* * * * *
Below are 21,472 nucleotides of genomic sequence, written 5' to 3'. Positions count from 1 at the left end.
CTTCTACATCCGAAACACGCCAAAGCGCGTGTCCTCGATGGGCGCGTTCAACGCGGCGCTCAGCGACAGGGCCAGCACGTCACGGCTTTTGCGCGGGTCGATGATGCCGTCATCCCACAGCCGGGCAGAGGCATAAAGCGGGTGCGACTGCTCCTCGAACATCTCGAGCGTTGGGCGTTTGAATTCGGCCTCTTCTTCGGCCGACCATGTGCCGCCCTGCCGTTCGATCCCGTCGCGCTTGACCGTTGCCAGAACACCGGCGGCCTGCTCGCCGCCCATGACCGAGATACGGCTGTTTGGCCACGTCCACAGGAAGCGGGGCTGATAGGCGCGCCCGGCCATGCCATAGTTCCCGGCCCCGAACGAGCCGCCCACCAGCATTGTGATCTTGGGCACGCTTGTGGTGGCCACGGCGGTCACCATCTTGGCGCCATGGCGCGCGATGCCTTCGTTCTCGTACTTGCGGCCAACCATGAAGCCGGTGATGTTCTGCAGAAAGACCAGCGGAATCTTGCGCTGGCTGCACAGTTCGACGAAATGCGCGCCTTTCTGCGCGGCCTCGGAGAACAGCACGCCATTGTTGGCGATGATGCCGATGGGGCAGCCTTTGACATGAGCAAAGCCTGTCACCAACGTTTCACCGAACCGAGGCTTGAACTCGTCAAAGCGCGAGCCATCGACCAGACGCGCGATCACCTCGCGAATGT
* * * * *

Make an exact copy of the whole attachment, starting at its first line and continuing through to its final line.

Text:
Below are 21,472 nucleotides of genomic sequence, written 5' to 3'. Positions count from 1 at the left end.
CTTCTACATCCGAAACACGCCAAAGCGCGTGTCCTCGATGGGCGCGTTCAACGCGGCGCTCAGCGACAGGGCCAGCACGTCACGGCTTTTGCGCGGGTCGATGATGCCGTCATCCCACAGCCGGGCAGAGGCATAAAGCGGGTGCGACTGCTCCTCGAACATCTCGAGCGTTGGGCGTTTGAATTCGGCCTCTTCTTCGGCCGACCATGTGCCGCCCTGCCGTTCGATCCCGTCGCGCTTGACCGTTGCCAGAACACCGGCGGCCTGCTCGCCGCCCATGACCGAGATACGGCTGTTTGGCCACGTCCACAGGAAGCGGGGCTGATAGGCGCGCCCGGCCATGCCATAGTTCCCGGCCCCGAACGAGCCGCCCACCAGCATTGTGATCTTGGGCACGCTTGTGGTGGCCACGGCGGTCACCATCTTGGCGCCATGGCGCGCGATGCCTTCGTTCTCGTACTTGCGGCCAACCATGAAGCCGGTGATGTTCTGCAGAAAGACCAGCGGAATCTTGCGCTGGCTGCACAGTTCGACGAAATGCGCGCCTTTCTGCGCGGCCTCGGAGAACAGCACGCCATTGTTGGCGATGATGCCGATGGGGCAGCCTTTGACATGAGCAAAGCCTGTCACCAACGTTTCACCGAACCGAGGCTTGAACTCGTCAAAGCGCGAGCCATCGACCAGACGCGCGATCACCTCGCGAATGT